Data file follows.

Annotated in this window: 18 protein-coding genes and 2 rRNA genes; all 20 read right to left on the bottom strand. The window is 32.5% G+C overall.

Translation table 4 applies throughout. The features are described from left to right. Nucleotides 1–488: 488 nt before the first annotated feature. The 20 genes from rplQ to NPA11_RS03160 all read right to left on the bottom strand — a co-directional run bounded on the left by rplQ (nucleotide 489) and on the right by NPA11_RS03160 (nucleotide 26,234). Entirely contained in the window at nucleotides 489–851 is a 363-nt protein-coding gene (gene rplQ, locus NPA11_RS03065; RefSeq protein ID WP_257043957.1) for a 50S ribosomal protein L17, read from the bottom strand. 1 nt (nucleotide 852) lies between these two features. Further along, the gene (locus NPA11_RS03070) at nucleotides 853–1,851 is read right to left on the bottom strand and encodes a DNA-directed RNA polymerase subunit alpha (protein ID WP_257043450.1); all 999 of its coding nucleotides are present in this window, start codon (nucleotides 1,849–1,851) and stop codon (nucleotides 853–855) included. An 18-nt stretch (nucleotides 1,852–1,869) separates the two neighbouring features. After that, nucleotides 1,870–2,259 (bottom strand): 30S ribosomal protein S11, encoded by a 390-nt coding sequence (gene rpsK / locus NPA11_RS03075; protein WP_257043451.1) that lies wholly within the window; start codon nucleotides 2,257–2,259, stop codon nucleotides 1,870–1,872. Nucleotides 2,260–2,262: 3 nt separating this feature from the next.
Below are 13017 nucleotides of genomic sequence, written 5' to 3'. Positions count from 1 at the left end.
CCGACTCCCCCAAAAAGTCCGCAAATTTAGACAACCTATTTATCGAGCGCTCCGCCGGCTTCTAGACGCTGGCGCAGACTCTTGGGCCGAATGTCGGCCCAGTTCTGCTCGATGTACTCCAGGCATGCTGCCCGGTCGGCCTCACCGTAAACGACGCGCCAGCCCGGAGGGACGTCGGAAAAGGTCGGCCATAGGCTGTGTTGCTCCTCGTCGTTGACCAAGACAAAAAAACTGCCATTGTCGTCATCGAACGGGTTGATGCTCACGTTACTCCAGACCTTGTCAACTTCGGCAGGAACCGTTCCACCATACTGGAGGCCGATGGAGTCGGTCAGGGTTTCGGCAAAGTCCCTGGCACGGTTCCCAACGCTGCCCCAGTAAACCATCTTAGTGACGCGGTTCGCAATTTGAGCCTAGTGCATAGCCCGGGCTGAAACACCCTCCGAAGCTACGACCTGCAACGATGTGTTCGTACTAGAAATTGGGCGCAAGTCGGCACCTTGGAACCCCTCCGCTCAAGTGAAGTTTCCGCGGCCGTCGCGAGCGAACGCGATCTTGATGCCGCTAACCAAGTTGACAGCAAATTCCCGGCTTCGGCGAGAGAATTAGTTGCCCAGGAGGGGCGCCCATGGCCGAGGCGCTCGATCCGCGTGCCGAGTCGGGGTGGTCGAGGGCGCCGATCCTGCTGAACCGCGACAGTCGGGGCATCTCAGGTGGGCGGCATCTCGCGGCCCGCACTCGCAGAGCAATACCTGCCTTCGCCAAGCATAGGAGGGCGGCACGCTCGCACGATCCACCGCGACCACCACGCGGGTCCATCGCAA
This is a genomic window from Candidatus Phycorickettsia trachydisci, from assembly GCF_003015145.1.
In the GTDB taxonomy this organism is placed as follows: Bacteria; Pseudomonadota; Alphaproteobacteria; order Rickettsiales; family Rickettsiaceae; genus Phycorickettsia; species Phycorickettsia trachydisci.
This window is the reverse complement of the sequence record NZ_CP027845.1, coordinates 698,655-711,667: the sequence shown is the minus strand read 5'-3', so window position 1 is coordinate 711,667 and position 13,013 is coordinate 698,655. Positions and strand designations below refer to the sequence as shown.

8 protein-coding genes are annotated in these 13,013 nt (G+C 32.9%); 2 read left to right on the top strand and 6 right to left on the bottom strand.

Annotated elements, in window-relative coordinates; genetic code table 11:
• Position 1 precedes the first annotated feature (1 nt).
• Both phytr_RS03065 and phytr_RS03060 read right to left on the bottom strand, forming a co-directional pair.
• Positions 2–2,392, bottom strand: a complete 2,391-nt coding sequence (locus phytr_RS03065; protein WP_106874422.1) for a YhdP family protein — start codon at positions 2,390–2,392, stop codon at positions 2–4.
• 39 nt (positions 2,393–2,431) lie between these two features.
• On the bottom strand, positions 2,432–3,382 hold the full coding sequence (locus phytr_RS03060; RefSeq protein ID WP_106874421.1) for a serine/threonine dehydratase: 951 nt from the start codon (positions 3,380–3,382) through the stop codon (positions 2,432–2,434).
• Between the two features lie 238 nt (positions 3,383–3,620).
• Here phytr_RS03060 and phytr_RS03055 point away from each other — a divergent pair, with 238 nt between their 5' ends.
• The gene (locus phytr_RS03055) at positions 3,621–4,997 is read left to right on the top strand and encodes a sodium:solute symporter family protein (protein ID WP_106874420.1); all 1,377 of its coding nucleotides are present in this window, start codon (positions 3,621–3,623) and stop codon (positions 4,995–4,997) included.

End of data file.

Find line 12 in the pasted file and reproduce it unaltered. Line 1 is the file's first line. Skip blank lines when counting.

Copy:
• Positions 2–2,392, bottom strand: a complete 2,391-nt coding sequence (locus phytr_RS03065; protein WP_106874422.1) for a YhdP family protein — start codon at positions 2,390–2,392, stop codon at positions 2–4.